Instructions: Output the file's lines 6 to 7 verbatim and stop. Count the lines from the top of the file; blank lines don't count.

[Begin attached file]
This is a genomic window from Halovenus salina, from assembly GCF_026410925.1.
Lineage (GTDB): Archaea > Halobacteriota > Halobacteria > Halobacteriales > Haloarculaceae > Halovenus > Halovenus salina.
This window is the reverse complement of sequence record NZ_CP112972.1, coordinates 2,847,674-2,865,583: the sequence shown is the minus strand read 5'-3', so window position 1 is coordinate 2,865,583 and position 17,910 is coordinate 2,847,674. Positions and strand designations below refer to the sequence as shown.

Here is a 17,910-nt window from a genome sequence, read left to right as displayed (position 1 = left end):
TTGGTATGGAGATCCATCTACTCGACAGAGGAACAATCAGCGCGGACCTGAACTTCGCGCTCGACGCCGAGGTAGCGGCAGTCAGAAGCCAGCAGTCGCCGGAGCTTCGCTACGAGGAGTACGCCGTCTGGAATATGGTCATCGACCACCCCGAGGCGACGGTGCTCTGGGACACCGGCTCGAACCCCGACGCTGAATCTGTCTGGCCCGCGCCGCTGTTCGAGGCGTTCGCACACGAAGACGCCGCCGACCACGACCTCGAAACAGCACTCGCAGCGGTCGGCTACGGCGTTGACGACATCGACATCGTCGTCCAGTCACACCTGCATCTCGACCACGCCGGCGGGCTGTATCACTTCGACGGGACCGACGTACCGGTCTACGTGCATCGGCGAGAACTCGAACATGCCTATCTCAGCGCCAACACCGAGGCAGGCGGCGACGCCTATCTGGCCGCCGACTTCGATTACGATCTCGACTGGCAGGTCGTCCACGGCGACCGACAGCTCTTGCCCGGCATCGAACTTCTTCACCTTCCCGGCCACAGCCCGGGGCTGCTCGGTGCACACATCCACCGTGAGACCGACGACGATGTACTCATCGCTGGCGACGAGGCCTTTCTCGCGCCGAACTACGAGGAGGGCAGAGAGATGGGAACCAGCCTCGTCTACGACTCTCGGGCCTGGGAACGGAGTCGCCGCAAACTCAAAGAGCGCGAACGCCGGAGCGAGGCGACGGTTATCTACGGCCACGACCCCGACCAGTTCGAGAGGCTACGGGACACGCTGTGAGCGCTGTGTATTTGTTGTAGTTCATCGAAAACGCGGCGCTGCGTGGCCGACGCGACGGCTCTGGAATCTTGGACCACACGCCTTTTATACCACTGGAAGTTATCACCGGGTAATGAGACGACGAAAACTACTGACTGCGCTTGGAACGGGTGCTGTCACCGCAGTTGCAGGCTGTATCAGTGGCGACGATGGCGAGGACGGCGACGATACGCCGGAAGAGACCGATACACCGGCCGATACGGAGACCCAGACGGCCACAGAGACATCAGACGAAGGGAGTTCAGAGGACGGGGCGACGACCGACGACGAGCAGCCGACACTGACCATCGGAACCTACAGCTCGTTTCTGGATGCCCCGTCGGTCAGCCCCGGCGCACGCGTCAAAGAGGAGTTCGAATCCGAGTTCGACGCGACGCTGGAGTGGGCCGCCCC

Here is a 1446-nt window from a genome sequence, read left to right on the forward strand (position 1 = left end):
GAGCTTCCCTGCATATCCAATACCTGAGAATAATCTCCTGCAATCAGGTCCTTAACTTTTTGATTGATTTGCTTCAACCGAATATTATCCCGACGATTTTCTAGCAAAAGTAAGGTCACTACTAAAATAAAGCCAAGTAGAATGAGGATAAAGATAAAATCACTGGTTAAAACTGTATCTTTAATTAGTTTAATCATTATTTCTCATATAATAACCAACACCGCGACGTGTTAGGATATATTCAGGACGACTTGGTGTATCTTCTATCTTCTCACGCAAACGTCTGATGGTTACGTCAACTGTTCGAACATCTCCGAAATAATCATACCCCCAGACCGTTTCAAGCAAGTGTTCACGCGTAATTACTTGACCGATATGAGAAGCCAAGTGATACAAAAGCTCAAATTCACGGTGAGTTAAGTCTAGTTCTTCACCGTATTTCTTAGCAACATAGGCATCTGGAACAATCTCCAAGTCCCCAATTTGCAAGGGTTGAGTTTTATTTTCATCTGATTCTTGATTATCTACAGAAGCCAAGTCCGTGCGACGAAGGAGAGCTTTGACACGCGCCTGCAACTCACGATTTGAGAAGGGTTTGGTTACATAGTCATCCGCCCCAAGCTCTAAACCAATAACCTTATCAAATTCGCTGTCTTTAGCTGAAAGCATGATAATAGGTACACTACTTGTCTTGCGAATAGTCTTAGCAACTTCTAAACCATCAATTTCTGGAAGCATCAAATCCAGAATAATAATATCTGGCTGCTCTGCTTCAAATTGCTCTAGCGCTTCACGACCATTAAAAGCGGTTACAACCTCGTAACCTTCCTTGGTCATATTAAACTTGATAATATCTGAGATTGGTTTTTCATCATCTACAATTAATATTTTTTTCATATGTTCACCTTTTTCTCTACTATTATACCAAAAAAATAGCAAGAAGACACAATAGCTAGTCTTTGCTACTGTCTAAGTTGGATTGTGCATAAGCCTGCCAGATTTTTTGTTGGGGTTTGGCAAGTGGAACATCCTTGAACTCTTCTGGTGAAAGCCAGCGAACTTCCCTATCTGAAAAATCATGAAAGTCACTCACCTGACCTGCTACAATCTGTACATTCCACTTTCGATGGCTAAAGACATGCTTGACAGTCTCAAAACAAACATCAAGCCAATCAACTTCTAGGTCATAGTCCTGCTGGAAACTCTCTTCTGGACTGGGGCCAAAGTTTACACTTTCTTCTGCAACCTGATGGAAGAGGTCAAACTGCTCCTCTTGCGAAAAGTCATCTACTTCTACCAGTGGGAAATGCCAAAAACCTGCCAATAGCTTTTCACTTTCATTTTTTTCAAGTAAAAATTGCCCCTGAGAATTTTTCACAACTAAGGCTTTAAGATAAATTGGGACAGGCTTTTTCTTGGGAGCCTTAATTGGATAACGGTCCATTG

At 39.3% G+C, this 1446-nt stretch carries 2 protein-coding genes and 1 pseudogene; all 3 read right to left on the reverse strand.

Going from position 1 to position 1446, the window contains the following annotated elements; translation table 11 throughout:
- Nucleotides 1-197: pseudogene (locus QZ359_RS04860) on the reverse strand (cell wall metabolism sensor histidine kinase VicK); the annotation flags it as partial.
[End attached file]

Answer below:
Here is a 1446-nt window from a genome sequence, read left to right on the forward strand (position 1 = left end):
GAGCTTCCCTGCATATCCAATACCTGAGAATAATCTCCTGCAATCAGGTCCTTAACTTTTTGATTGATTTGCTTCAACCGAATATTATCCCGACGATTTTCTAGCAAAAGTAAGGTCACTACTAAAATAAAGCCAAGTAGAATGAGGATAAAGATAAAATCACTGGTTAAAACTGTATCTTTAATTAGTTTAATCATTATTTCTCATATAATAACCAACACCGCGACGTGTTAGGATATATTCAGGACGACTTGGTGTATCTTCTATCTTCTCACGCAAACGTCTGATGGTTACGTCAACTGTTCGAACATCTCCGAAATAATCATACCCCCAGACCGTTTCAAGCAAGTGTTCACGCGTAATTACTTGACCGATATGAGAAGCCAAGTGATACAAAAGCTCAAATTCACGGTGAGTTAAGTCTAGTTCTTCACCGTATTTCTTAGCAACATAGGCATCTGGAACAATCTCCAAGTCCCCAATTTGCAAGGGTTGAGTTTTATTTTCATCTGATTCTTGATTATCTACAGAAGCCAAGTCCGTGCGACGAAGGAGAGCTTTGACACGCGCCTGCAACTCACGATTTGAGAAGGGTTTGGTTACATAGTCATCCGCCCCAAGCTCTAAACCAATAACCTTATCAAATTCGCTGTCTTTAGCTGAAAGCATGATAATAGGTACACTACTTGTCTTGCGAATAGTCTTAGCAACTTCTAAACCATCAATTTCTGGAAGCATCAAATCCAGAATAATAATATCTGGCTGCTCTGCTTCAAATTGCTCTAGCGCTTCACGACCATTAAAAGCGGTTACAACCTCGTAACCTTCCTTGGTCATATTAAACTTGATAATATCTGAGATTGGTTTTTCATCATCTACAATTAATATTTTTTTCATATGTTCACCTTTTTCTCTACTATTATACCAAAAAAATAGCAAGAAGACACAATAGCTAGTCTTTGCTACTGTCTAAGTTGGATTGTGCATAAGCCTGCCAGATTTTTTGTTGGGGTTTGGCAAGTGGAACATCCTTGAACTCTTCTGGTGAAAGCCAGCGAACTTCCCTATCTGAAAAATCATGAAAGTCACTCACCTGACCTGCTACAATCTGTACATTCCACTTTCGATGGCTAAAGACATGCTTGACAGTCTCAAAACAAACATCAAGCCAATCAACTTCTAGGTCATAGTCCTGCTGGAAACTCTCTTCTGGACTGGGGCCAAAGTTTACACTTTCTTCTGCAACCTGATGGAAGAGGTCAAACTGCTCCTCTTGCGAAAAGTCATCTACTTCTACCAGTGGGAAATGCCAAAAACCTGCCAATAGCTTTTCACTTTCATTTTTTTCAAGTAAAAATTGCCCCTGAGAATTTTTCACAACTAAGGCTTTAAGATAAATTGGGACAGGCTTTTTCTTGGGAGCCTTAATTGGATAACGGTCCATTG